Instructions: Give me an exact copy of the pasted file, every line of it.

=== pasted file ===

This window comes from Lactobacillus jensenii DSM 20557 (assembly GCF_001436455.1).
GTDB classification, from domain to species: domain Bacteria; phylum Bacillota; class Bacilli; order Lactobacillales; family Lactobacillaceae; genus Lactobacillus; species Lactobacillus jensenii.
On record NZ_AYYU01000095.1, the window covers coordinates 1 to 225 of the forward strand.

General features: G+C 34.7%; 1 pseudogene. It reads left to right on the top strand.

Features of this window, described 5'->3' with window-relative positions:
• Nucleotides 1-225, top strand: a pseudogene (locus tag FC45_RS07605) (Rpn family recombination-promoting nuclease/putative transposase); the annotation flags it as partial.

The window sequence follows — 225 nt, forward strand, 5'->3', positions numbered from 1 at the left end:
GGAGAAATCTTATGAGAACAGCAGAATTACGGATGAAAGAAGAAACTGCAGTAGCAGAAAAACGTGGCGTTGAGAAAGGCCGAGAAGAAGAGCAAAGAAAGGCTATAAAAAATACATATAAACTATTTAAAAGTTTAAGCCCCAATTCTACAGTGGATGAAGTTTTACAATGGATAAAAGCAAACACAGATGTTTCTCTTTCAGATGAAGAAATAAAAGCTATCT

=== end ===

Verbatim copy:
This window comes from Lactobacillus jensenii DSM 20557 (assembly GCF_001436455.1).
GTDB classification, from domain to species: domain Bacteria; phylum Bacillota; class Bacilli; order Lactobacillales; family Lactobacillaceae; genus Lactobacillus; species Lactobacillus jensenii.
On record NZ_AYYU01000095.1, the window covers coordinates 1 to 225 of the forward strand.

General features: G+C 34.7%; 1 pseudogene. It reads left to right on the top strand.

Features of this window, described 5'->3' with window-relative positions:
• Nucleotides 1-225, top strand: a pseudogene (locus tag FC45_RS07605) (Rpn family recombination-promoting nuclease/putative transposase); the annotation flags it as partial.

The window sequence follows — 225 nt, forward strand, 5'->3', positions numbered from 1 at the left end:
GGAGAAATCTTATGAGAACAGCAGAATTACGGATGAAAGAAGAAACTGCAGTAGCAGAAAAACGTGGCGTTGAGAAAGGCCGAGAAGAAGAGCAAAGAAAGGCTATAAAAAATACATATAAACTATTTAAAAGTTTAAGCCCCAATTCTACAGTGGATGAAGTTTTACAATGGATAAAAGCAAACACAGATGTTTCTCTTTCAGATGAAGAAATAAAAGCTATCT